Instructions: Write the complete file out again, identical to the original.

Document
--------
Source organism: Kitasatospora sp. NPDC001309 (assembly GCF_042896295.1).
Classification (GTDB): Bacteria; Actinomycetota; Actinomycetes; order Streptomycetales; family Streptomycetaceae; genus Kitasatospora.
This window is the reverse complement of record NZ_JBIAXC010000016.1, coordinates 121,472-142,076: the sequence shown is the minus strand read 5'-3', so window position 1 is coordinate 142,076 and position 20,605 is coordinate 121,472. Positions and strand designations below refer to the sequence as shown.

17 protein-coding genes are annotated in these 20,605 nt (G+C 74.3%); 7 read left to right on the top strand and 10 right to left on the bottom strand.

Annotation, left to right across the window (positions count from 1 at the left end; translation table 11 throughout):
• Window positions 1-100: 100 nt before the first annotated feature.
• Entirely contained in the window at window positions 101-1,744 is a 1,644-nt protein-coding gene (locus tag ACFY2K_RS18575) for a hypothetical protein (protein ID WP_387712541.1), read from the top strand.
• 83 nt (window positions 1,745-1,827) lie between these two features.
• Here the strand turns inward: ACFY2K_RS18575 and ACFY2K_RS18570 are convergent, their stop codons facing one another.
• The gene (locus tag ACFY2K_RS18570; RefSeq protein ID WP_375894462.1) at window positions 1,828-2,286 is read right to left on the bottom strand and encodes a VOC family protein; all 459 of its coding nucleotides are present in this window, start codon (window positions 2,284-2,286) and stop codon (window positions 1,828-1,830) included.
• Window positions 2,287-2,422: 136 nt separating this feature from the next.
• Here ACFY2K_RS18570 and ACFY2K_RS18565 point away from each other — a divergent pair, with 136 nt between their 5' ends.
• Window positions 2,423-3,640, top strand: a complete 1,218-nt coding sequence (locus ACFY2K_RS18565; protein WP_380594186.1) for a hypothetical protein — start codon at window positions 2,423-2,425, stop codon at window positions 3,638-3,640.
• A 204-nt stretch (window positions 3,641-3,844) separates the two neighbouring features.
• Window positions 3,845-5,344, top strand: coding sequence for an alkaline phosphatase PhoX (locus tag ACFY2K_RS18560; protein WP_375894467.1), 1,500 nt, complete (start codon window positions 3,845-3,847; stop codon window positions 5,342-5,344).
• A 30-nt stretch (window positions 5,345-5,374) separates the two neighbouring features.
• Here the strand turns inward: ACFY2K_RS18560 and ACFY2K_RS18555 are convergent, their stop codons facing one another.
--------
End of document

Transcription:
Source organism: Kitasatospora sp. NPDC001309 (assembly GCF_042896295.1).
Classification (GTDB): Bacteria; Actinomycetota; Actinomycetes; order Streptomycetales; family Streptomycetaceae; genus Kitasatospora.
This window is the reverse complement of record NZ_JBIAXC010000016.1, coordinates 121,472-142,076: the sequence shown is the minus strand read 5'-3', so window position 1 is coordinate 142,076 and position 20,605 is coordinate 121,472. Positions and strand designations below refer to the sequence as shown.

17 protein-coding genes are annotated in these 20,605 nt (G+C 74.3%); 7 read left to right on the top strand and 10 right to left on the bottom strand.

Annotation, left to right across the window (positions count from 1 at the left end; translation table 11 throughout):
• Window positions 1-100: 100 nt before the first annotated feature.
• Entirely contained in the window at window positions 101-1,744 is a 1,644-nt protein-coding gene (locus tag ACFY2K_RS18575) for a hypothetical protein (protein ID WP_387712541.1), read from the top strand.
• 83 nt (window positions 1,745-1,827) lie between these two features.
• Here the strand turns inward: ACFY2K_RS18575 and ACFY2K_RS18570 are convergent, their stop codons facing one another.
• The gene (locus tag ACFY2K_RS18570; RefSeq protein ID WP_375894462.1) at window positions 1,828-2,286 is read right to left on the bottom strand and encodes a VOC family protein; all 459 of its coding nucleotides are present in this window, start codon (window positions 2,284-2,286) and stop codon (window positions 1,828-1,830) included.
• Window positions 2,287-2,422: 136 nt separating this feature from the next.
• Here ACFY2K_RS18570 and ACFY2K_RS18565 point away from each other — a divergent pair, with 136 nt between their 5' ends.
• Window positions 2,423-3,640, top strand: a complete 1,218-nt coding sequence (locus ACFY2K_RS18565; protein WP_380594186.1) for a hypothetical protein — start codon at window positions 2,423-2,425, stop codon at window positions 3,638-3,640.
• A 204-nt stretch (window positions 3,641-3,844) separates the two neighbouring features.
• Window positions 3,845-5,344, top strand: coding sequence for an alkaline phosphatase PhoX (locus tag ACFY2K_RS18560; protein WP_375894467.1), 1,500 nt, complete (start codon window positions 3,845-3,847; stop codon window positions 5,342-5,344).
• A 30-nt stretch (window positions 5,345-5,374) separates the two neighbouring features.
• Here the strand turns inward: ACFY2K_RS18560 and ACFY2K_RS18555 are convergent, their stop codons facing one another.